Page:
Hermann Cohen


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Cohen, Hermann

 

Born July 4, 1842, in Coswig, Anhalt; died Apr. 4, 1918, in Berlin. German idealist philosopher and founder of the Marburg school of neo-Kantianism. Professor at Marburg from 1876 to 1912 and at Berlin from 1912.

By eliminating the Kantian concept of thing-in-itself and the resulting distinction between sense perception and reason, Cohen transformed the problem of transcendental synthesis, central to Kant’s Critique of Pure Reason, into a purely logical problem. Accepting the Kantian doctrine of the regulative ideas of reason, Cohen interpreted the thing-in-itself not as an entity existing outside and independent of cognition but as a goal-directed idea of thinking. In Materialism and Empiriocriticism, V. I. Lenin described Cohen’s interpretation of Kant as a critique from the right. Unlike Kant, Cohen held that thinking gave rise not only to the form but also to the content of cognition. According to Cohen, mathematics, especially the theory of the infinitesimal, provides the most graphic example of how thinking engenders knowledge. Just as mathematics was for Cohen the foundation of the natural sciences, so jurisprudence was the basis of human studies (Geisteswissenschaften).

Preserving Kant’s characteristic priority of practical over theoretical reason, Cohen asserted the primacy, from the standpoint of logic, of ethics over science since he constructed concepts according to the teleological principle, revealed in its purest form in ethics. Cohen regarded ethics as the logic of the will. He followed Kant in giving a moral interpretation to religion, but he remained an adherent of Judaism. Theoretical knowledge and law, science and the constitutional (liberal) state are for him the foundation of culture and the condition for freedom of the human personality, the most important goal of historical development. Cohen expressed the social and political views of the liberal bourgeoisie. His theory of ethical socialism contributed to the spread of revisionism in German social democracy.

WORKS

Kants Begründung der Ästhetik. Berlin, 1889.
Kants Begründung der Ethik, 2nd ed. Berlin, 1910.
System der Philosophie, vols. 1–3. Berlin, 1922–23.
Kants Theorie der Erfahrung, 4th ed. Berlin, 1925.

REFERENCES

Iakovenko, B. “O teoreticheskoi filosofii G. Kogena.” Logos, 1910, book 1.
Bakradze, K. S. Ocherki po istorii noveishei i sovremennoi burzhuaznoi filosofii. Tbilisi, 1960.
Natorp, P. Hermann Cohen als Mensch, Lehrer und Forscher. Marburg, 1918.
Kinkel, W. H. Cohen: Einführung in sein Werk. Stuttgart, 1924.

P. P. GAIDENKO

References in periodicals archive ?
In the following chapters, Judaism is represented mainly by Hermann Cohen, Franz Rosenzweig, and Emmanuel Levinas.
believes that since this question had been inadequately treated by Spinoza and the twentieth-century Kantian Maimonides scholar Hermann Cohen, Strauss was driven to "rediscove[r] a veritable lost" intellectual "continent" entailing "an entirely different history of Western thought," as well as "an entirely different Maimonides" from the conventional ones (1-2).
Moynahan (history, Bard College) highlights the influence of the Marburg School's Hermann Cohen and the 18th century mathematician Gottfried Liebniz and uses those influences as a means of understanding how Cassirer and the Marburg school sought to transform the philosophical project of Immanuel Kant in order to investigate the leading edge of contemporary science (particularly in fields such as group theory and logic), radically recast the problem of appearance and reality, and to construct a basis for the political definition of rights and democracy.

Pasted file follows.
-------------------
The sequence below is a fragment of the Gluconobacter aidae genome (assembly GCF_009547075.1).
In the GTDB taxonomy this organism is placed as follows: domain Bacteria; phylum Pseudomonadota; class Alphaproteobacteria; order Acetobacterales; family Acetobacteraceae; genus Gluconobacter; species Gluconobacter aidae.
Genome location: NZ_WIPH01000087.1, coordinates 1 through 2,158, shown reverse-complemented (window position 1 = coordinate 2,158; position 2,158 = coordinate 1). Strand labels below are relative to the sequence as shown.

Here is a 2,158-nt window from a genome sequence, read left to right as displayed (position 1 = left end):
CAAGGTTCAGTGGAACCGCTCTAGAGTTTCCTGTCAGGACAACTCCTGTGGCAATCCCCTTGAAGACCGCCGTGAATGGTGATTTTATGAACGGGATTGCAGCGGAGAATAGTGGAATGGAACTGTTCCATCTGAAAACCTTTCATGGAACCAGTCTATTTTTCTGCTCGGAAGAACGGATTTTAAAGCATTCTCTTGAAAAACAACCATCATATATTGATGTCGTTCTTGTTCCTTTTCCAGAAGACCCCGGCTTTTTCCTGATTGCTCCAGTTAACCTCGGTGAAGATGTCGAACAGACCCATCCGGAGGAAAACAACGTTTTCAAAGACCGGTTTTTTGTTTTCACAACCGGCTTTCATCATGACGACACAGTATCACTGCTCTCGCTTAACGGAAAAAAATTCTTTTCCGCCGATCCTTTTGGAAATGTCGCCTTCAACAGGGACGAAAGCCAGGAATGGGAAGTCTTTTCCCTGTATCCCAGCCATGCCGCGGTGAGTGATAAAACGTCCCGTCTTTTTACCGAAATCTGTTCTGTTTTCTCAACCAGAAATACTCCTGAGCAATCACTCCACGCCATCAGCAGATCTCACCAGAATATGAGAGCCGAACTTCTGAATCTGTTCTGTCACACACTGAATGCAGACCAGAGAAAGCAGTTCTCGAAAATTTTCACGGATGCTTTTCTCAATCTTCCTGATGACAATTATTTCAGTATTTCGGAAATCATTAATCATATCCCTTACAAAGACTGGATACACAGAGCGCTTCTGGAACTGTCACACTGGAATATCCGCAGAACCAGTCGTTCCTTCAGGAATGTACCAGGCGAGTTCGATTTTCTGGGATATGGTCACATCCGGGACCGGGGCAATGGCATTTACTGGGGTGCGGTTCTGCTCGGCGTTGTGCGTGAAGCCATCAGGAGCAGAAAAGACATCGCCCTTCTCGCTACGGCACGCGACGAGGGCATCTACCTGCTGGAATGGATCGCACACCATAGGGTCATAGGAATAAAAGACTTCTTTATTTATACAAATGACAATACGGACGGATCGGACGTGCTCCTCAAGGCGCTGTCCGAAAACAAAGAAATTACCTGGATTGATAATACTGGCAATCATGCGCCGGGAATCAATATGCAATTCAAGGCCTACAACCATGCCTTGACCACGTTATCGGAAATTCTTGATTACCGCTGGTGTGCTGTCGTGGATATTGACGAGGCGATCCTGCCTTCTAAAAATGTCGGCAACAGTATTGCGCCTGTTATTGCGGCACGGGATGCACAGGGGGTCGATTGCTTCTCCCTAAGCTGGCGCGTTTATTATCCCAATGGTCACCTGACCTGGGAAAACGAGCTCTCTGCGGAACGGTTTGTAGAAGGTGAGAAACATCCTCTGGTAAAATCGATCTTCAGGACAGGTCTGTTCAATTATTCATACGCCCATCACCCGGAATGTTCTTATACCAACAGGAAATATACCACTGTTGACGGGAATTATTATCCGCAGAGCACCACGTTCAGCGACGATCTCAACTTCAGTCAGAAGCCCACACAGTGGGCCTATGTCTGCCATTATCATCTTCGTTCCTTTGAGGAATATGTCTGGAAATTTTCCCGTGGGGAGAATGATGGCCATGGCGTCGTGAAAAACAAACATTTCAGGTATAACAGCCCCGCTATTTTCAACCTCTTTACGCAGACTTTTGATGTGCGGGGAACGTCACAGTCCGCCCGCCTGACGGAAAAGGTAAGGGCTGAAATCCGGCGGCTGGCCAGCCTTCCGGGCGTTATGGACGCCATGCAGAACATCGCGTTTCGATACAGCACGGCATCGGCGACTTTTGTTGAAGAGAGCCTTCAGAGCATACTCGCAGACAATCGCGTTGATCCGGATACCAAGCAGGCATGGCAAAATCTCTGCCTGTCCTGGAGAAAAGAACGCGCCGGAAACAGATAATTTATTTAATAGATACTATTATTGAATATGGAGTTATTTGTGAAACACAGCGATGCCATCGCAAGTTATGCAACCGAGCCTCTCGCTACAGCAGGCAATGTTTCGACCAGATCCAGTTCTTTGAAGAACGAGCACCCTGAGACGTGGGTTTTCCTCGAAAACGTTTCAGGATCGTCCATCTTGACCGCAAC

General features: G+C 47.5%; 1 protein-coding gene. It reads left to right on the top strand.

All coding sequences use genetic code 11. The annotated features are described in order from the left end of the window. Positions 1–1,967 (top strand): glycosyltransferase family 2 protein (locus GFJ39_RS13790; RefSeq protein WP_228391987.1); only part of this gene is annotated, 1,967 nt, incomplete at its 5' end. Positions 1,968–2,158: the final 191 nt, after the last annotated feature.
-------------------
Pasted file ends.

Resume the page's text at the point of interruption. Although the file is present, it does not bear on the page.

For Hermann Cohen, a Jewish philosopher, God is not one who acts in history, but is a perfect moral agent who stands above it (p.
The philosophers who cut their teeth on the debate include Trendelenburg's student, the founder of the Marburg school, Hermann Cohen, and Fischer's student, one of the founders of the Baden school, Wilhelm Windelband.
Part Two discusses the political history of the Jews in modernity and the facets of Jewish culture as perceived in German-Jewish thought and exemplified in the public figures of Leo Baeck, Hermann Cohen, and Franz Rosenzweig.
And indeed Jewish philosophers like Hermann Cohen have underscored that creating a more ethical society is Judiasm's specific religious mission.
More than almost anything else, we Jews need anew theo-politics in the spirit of Martin Buber or the great socialist thinker Hermann Cohen.
And yet, some Jewish thinkers--such as Hermann Cohen and, more recently, his follower Emmanuel Levinas--have insisted that the most important position that Judaism contributes to politics is that it must transcend the state and find a source of authority in norms beyond and outside it.
While the sickly, quasi-Christian cult of suffering of Hermann Cohen has not gained wide acceptance, the supposedly high-minded anti-nationalism of Martin Buber and his followers has helped to drain Zionism of vigor and attractiveness, often equating Jewish nationalism with racism, thus echoing the infamous 1975 United Nations resolution.
As Mendes-Flohr notes, the celebrated debate of 1916 between the philosophers Martin Buber and Hermann Cohen, the one a pantheistic nationalist, and the other a humanitarian rationalist, was a dialogue between two committed Jews.
Other main authors considered in detail are Maimonides, Hermann Cohen, Emil Fackenheim, Steven Schwarzschild, and Franz Rosenzweig, with interspersed critical notes on Gershom Scholem, Emmanuel Levinas, and Walter Benjamin.